The Impact of the STEM Shortage on Businesses
As the CompTIA survey suggests, one of the biggest challenges that has arisen from the shortage of STEM talent is a growing IT skills gap in the workforce. With a tight IT labor market that falls short of demand, companies are forced to become highly competitive in attracting and retaining this talent. Efforts to attract IT talent include making changes to a company’s culture and identifying how those changes may or may not attract talent. For example, many financial institutions require employees to wear suits or perhaps have little consideration towards flextime and work-life balance. Showing more flexibility in these areas could certainly help attract talent. Assessing your employer brand and applying some of today’s workplace trends could also help attract younger talent at a time when the new Generation Z will be entering the workplace.
In terms of retaining this talent, thorough evaluations of your company structure, benefit programs, workplace practices, and the type of technology you use can all be strategies to help prevent the growth of your company’s IT skills gap. Companies that do not adjust to this shift in the market will almost certainly struggle to attract and recruit the talent they need to execute IT projects.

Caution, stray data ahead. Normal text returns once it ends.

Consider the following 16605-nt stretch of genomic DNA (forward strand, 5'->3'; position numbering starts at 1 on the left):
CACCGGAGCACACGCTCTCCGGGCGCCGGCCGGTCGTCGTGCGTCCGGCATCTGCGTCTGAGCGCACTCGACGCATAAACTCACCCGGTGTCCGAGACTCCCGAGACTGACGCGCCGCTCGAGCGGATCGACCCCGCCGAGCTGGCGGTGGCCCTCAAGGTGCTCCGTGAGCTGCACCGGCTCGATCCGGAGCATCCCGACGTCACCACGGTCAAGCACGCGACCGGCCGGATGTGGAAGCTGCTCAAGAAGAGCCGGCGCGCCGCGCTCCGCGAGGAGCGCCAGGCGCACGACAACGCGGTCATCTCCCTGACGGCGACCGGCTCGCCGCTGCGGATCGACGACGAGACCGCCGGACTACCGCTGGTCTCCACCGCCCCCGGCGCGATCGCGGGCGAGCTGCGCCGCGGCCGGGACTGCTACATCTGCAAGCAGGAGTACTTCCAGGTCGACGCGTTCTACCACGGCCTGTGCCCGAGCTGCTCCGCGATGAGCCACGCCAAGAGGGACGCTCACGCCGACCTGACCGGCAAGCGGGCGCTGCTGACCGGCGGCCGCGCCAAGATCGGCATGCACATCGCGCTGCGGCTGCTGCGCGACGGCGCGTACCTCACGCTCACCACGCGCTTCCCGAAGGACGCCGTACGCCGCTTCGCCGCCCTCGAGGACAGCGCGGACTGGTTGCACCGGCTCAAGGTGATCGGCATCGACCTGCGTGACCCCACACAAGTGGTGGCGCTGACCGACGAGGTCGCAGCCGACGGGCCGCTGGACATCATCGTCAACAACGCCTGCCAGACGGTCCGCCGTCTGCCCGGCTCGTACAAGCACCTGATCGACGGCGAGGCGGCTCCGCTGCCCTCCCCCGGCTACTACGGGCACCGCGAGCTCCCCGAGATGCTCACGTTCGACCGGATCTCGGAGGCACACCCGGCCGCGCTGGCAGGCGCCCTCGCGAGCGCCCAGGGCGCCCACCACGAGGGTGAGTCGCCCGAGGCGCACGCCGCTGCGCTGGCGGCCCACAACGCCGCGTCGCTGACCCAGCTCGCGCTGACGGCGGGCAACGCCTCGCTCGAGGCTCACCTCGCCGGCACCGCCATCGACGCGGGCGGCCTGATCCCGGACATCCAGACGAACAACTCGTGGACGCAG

Another area of impact due to the STEM shortage is diversity in the workplace. The ACT organization revealed that minority and low-income students are much less likely to meet the STEM benchmark for college and career readiness, usually due to a lack of quality education. This problem continues beyond high school. The National Science Board reports that although the percentage share of Caucasians with STEM degrees has slightly dropped over the years, the number of ethnic minorities in STEM is still drastically lower. As a result, the Center for American Progress reports that in Silicon Valley, the nation’s number one hub for technology, the tech workforce is only 2.2 percent African American and 4.7 percent Hispanic. Ana Mari Cauce, President of the University of Washington, comments that this diversity problem often begins before individuals even start kindergarten. She calls it a “cradle to college” challenge. Gender diversity is also an issue. Microsoft reports that a mere 6.7 percent of women are awarded STEM degrees, versus 17 percent of men. The National Science Board reports that since 2000, the number of women with computer science degrees has actually declined by 10 percent. The diversity aspect of the STEM shortage is important to consider because studies have proven that diversity in the workplace is essential. The Center for American Progress reports that diversity leads to greater innovation, higher employee retention, and a more significant impact on a company’s overall success.